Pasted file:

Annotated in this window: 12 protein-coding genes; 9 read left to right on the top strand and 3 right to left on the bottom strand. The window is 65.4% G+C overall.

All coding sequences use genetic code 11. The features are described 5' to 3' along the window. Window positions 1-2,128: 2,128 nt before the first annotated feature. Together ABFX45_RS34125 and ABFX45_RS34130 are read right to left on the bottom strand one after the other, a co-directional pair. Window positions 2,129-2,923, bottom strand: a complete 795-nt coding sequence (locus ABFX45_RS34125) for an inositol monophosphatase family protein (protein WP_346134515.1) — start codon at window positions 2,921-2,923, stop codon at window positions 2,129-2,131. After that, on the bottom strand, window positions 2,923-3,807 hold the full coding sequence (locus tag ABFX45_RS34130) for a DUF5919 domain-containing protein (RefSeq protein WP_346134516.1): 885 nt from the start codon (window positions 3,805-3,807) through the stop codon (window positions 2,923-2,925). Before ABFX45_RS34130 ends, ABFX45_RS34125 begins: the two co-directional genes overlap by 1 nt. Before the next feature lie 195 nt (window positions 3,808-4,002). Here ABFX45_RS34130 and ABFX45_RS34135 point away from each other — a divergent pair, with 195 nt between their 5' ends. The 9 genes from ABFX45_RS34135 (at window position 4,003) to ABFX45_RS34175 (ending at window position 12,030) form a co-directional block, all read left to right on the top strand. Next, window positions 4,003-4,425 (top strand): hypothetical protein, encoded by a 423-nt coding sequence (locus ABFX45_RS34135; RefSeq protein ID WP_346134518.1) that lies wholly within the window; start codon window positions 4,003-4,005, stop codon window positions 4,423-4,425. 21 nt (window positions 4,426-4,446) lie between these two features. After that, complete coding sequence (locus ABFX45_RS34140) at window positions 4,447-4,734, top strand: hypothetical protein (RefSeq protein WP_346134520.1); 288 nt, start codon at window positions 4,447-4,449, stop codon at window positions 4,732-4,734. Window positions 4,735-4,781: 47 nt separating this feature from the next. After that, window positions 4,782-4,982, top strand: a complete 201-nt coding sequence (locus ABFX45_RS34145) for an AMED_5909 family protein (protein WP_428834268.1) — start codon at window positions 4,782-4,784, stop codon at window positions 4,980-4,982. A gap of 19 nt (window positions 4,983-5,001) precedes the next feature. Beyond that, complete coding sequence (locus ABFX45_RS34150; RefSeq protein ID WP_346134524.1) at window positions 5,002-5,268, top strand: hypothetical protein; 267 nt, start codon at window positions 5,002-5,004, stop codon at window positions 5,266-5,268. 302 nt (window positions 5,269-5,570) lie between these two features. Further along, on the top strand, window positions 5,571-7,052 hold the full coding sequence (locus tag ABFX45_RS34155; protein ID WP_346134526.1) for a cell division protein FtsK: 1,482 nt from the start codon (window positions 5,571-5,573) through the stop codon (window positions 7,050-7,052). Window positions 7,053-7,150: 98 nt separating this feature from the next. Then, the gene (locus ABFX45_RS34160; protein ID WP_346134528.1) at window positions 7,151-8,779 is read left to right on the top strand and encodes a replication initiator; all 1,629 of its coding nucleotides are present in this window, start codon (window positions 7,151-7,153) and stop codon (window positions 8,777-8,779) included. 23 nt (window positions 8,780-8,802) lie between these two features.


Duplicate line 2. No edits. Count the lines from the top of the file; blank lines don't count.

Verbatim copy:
All coding sequences use genetic code 11. The features are described 5' to 3' along the window. Window positions 1-2,128: 2,128 nt before the first annotated feature. Together ABFX45_RS34125 and ABFX45_RS34130 are read right to left on the bottom strand one after the other, a co-directional pair. Window positions 2,129-2,923, bottom strand: a complete 795-nt coding sequence (locus ABFX45_RS34125) for an inositol monophosphatase family protein (protein WP_346134515.1) — start codon at window positions 2,921-2,923, stop codon at window positions 2,129-2,131. After that, on the bottom strand, window positions 2,923-3,807 hold the full coding sequence (locus tag ABFX45_RS34130) for a DUF5919 domain-containing protein (RefSeq protein WP_346134516.1): 885 nt from the start codon (window positions 3,805-3,807) through the stop codon (window positions 2,923-2,925). Before ABFX45_RS34130 ends, ABFX45_RS34125 begins: the two co-directional genes overlap by 1 nt. Before the next feature lie 195 nt (window positions 3,808-4,002). Here ABFX45_RS34130 and ABFX45_RS34135 point away from each other — a divergent pair, with 195 nt between their 5' ends. The 9 genes from ABFX45_RS34135 (at window position 4,003) to ABFX45_RS34175 (ending at window position 12,030) form a co-directional block, all read left to right on the top strand. Next, window positions 4,003-4,425 (top strand): hypothetical protein, encoded by a 423-nt coding sequence (locus ABFX45_RS34135; RefSeq protein ID WP_346134518.1) that lies wholly within the window; start codon window positions 4,003-4,005, stop codon window positions 4,423-4,425. 21 nt (window positions 4,426-4,446) lie between these two features. After that, complete coding sequence (locus ABFX45_RS34140) at window positions 4,447-4,734, top strand: hypothetical protein (RefSeq protein WP_346134520.1); 288 nt, start codon at window positions 4,447-4,449, stop codon at window positions 4,732-4,734. Window positions 4,735-4,781: 47 nt separating this feature from the next. After that, window positions 4,782-4,982, top strand: a complete 201-nt coding sequence (locus ABFX45_RS34145) for an AMED_5909 family protein (protein WP_428834268.1) — start codon at window positions 4,782-4,784, stop codon at window positions 4,980-4,982. A gap of 19 nt (window positions 4,983-5,001) precedes the next feature. Beyond that, complete coding sequence (locus ABFX45_RS34150; RefSeq protein ID WP_346134524.1) at window positions 5,002-5,268, top strand: hypothetical protein; 267 nt, start codon at window positions 5,002-5,004, stop codon at window positions 5,266-5,268. 302 nt (window positions 5,269-5,570) lie between these two features. Further along, on the top strand, window positions 5,571-7,052 hold the full coding sequence (locus tag ABFX45_RS34155; protein ID WP_346134526.1) for a cell division protein FtsK: 1,482 nt from the start codon (window positions 5,571-5,573) through the stop codon (window positions 7,050-7,052). Window positions 7,053-7,150: 98 nt separating this feature from the next. Then, the gene (locus ABFX45_RS34160; protein ID WP_346134528.1) at window positions 7,151-8,779 is read left to right on the top strand and encodes a replication initiator; all 1,629 of its coding nucleotides are present in this window, start codon (window positions 7,151-7,153) and stop codon (window positions 8,777-8,779) included. 23 nt (window positions 8,780-8,802) lie between these two features.